Vice President Leni Robredo said people will suffer from the effects of President Rodrigo Duterte’s order to snub financial aid offered by countries that supported the resolution calling on the UN to probe the country’s drug war.
“Okay lang sana kung mayroon tayong perang pangpalit, pero kung walang perang pangpalit, pareho din na ‘yung magsasakripisyo ‘yung dapat sana beneficiaries nitong mga programang ito. Nakakalungkot dahil pandagdag na sana ito sa mga programa para sa mga mahihirap,” Robredo said Sunday on her radio program Biserbisyong Leni.
[Translation: It would have been okay if we had our own money to replace it, but if we don’t have anything to replace it with, the beneficiaries of these programs would have to sacrifice. It’s sad because this could have been additional funding for programs for the poor.]
She also recalled how the Philippines’ decision to withdraw its application for a grant from the Millennium Challenge Corporation (MCC) led to some projects not being funded.
The country decided to back out from the application after the MCC gave it failing marks on two key standards: rule of law and curbing corruption. The Philippines then said it was withdrawing to focus on the rehabilitation of war-torn Marawi City and not because it got a poor assessment from the independent US aid organization.
Now, the country has suspended all negotiations on financial assistance from the 18 countries that supported the Iceland-initiated move for the United Nations Human Rights Council (UNHRC) to investigate the Duterte administration’s bloody war on drugs.
Also reacting to the government’s stance, Albay 1st District Rep. Edcel Lagman warned that rejecting the aid offers will jeopardize almost half a billion dollars’ worth of financing, earmarked for infrastructure, trade and transport.
“This false pride of the Duterte administration foisted to block the UNHRC probe may ostracize the Philippines from concessional foreign finance and would conveniently justify the country’s availment of Chinese loans with much higher interest rates and shorter grace periods,” Lagman said.
Presidential Spokesperson Salvador Panelo denied that Duterte ordered a halt to receiving aid from countries that backed the UN probe, even if the Bureau of Customs has published a copy of the memorandum on its website. As of Sunday, however, the memorandum is no longer accessible on the Customs’ website.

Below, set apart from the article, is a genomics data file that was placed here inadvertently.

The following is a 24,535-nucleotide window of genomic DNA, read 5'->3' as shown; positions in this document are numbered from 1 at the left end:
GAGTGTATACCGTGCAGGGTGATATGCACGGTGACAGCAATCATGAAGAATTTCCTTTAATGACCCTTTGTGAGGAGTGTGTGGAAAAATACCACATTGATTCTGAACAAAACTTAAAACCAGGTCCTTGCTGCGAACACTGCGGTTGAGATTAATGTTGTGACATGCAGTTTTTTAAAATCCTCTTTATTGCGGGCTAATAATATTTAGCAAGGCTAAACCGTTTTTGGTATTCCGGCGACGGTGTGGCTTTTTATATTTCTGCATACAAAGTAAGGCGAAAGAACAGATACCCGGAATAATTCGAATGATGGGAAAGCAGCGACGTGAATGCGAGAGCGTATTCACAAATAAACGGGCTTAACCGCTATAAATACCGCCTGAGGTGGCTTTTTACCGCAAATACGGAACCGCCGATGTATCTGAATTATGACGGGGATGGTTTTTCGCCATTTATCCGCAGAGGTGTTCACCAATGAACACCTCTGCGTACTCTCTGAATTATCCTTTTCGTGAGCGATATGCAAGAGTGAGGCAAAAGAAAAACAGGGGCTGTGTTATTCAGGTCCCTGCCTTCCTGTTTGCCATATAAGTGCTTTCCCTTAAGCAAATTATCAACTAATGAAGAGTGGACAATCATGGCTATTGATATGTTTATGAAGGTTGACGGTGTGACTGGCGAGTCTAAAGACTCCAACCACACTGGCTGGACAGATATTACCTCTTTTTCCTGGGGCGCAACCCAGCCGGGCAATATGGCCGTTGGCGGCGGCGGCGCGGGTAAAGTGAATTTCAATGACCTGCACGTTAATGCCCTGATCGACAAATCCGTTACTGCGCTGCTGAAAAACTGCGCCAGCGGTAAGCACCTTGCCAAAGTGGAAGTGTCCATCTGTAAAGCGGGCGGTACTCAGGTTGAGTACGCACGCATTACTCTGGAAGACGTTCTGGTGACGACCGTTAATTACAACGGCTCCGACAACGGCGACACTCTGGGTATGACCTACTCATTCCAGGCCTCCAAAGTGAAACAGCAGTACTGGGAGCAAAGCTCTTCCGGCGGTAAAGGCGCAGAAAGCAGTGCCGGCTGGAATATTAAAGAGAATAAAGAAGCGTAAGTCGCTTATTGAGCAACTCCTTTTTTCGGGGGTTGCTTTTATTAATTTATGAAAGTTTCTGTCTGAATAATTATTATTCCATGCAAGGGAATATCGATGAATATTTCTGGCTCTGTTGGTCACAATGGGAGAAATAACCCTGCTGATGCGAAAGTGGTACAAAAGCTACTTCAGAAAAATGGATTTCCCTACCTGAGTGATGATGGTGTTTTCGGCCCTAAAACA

Eighteen members of the UNHRC, namely Argentina, Australia, Austria, Bahamas, Bulgaria, Croatia, Czech Republic, Denmark, Fiji, Italy, Mexico, Peru, Slovakia, Spain, Ukraine, UK, Uruguay and Iceland — the last as author of the resolution, voted to call for a UN probe on the human rights situation in the Philippines.
Fourteen other nations, including the Philippines and China, voted against the conduct of a probe. The remaining 15 members of the UNHRC abstained.
Aside from the drug killings, the 18 countries asked the UN to investigate the following rights abuses: enforced disappearances; arbitrary arrest and detention; intimidation, persecution of, or violence against critics, human rights defenders, indigenous peoples, journalists, and lawyers; and restrictions on the freedoms of opinion and expression.
Malacañang earlier said Duterte is “seriously considering” cutting diplomatic ties with Iceland. The President has repeatedly lashed out at the Nordic country as his administration maintained the Philippines will not allow UN investigators in the country.
Government data shows at least 6,600 people have been killed in anti-illegal drug operations since Duterte took office in July 2016.
The Duterte administration has argued it does not need the international community to intervene because it can investigate these cases, noting the murder conviction of three cops in the killing of then 17-year-old Kian delos Santos in a police operation in 2017. But human rights groups are saying it is not enough assurance justice will also be served in the cases of thousands of other victims.